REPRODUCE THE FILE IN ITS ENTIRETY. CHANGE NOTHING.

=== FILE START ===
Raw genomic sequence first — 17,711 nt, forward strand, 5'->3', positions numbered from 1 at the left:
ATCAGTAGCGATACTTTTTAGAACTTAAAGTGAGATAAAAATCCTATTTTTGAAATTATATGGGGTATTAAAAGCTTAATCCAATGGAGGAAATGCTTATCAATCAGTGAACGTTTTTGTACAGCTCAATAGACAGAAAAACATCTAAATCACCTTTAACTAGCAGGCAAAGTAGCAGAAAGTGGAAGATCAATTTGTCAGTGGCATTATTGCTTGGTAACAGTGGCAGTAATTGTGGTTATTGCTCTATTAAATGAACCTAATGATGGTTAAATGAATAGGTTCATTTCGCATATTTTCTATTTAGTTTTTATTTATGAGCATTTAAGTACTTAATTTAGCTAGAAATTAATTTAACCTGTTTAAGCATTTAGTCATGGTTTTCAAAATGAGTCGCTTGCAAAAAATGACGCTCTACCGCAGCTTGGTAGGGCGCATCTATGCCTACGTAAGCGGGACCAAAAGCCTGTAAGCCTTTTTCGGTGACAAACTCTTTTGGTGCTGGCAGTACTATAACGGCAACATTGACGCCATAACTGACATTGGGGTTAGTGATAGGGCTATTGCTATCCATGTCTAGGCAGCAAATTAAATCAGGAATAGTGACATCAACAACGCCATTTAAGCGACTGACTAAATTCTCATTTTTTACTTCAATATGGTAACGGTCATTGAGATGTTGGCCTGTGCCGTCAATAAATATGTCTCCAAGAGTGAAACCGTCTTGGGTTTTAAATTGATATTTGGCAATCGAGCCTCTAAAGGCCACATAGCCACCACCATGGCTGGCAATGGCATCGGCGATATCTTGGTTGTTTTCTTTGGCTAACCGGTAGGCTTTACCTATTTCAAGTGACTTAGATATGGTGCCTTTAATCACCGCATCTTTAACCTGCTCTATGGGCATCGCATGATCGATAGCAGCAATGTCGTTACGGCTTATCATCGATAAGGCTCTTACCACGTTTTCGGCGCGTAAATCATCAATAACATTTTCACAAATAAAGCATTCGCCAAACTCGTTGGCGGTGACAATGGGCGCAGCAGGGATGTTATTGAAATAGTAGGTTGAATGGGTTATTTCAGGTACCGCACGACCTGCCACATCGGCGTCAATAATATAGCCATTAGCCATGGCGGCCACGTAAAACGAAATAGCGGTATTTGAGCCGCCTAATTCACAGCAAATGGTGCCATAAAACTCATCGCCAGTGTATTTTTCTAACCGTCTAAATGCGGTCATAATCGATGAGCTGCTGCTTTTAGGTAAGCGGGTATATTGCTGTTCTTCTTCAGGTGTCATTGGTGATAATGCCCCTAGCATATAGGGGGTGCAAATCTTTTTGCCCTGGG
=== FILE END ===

Raw genomic sequence first — 17,711 nt, forward strand, 5'->3', positions numbered from 1 at the left:
ATCAGTAGCGATACTTTTTAGAACTTAAAGTGAGATAAAAATCCTATTTTTGAAATTATATGGGGTATTAAAAGCTTAATCCAATGGAGGAAATGCTTATCAATCAGTGAACGTTTTTGTACAGCTCAATAGACAGAAAAACATCTAAATCACCTTTAACTAGCAGGCAAAGTAGCAGAAAGTGGAAGATCAATTTGTCAGTGGCATTATTGCTTGGTAACAGTGGCAGTAATTGTGGTTATTGCTCTATTAAATGAACCTAATGATGGTTAAATGAATAGGTTCATTTCGCATATTTTCTATTTAGTTTTTATTTATGAGCATTTAAGTACTTAATTTAGCTAGAAATTAATTTAACCTGTTTAAGCATTTAGTCATGGTTTTCAAAATGAGTCGCTTGCAAAAAATGACGCTCTACCGCAGCTTGGTAGGGCGCATCTATGCCTACGTAAGCGGGACCAAAAGCCTGTAAGCCTTTTTCGGTGACAAACTCTTTTGGTGCTGGCAGTACTATAACGGCAACATTGACGCCATAACTGACATTGGGGTTAGTGATAGGGCTATTGCTATCCATGTCTAGGCAGCAAATTAAATCAGGAATAGTGACATCAACAACGCCATTTAAGCGACTGACTAAATTCTCATTTTTTACTTCAATATGGTAACGGTCATTGAGATGTTGGCCTGTGCCGTCAATAAATATGTCTCCAAGAGTGAAACCGTCTTGGGTTTTAAATTGATATTTGGCAATCGAGCCTCTAAAGGCCACATAGCCACCACCATGGCTGGCAATGGCATCGGCGATATCTTGGTTGTTTTCTTTGGCTAACCGGTAGGCTTTACCTATTTCAAGTGACTTAGATATGGTGCCTTTAATCACCGCATCTTTAACCTGCTCTATGGGCATCGCATGATCGATAGCAGCAATGTCGTTACGGCTTATCATCGATAAGGCTCTTACCACGTTTTCGGCGCGTAAATCATCAATAACATTTTCACAAATAAAGCATTCGCCAAACTCGTTGGCGGTGACAATGGGCGCAGCAGGGATGTTATTGAAATAGTAGGTTGAATGGGTTATTTCAGGTACCGCACGACCTGCCACATCGGCGTCAATAATATAGCCATTAGCCATGGCGGCCACGTAAAACGAAATAGCGGTATTTGAGCCGCCTAATTCACAGCAAATGGTGCCATAAAACTCATCGCCAGTGTATTTTTCTAACCGTCTAAATGCGGTCATAATCGATGAGCTGCTGCTTTTAGGTAAGCGGGTATATTGCTGTTCTTCTTCAGGTGTCATTGGTGATAATGCCCCTAGCATATAGGGGGTGCAAATCTTTTTGCCCTGGG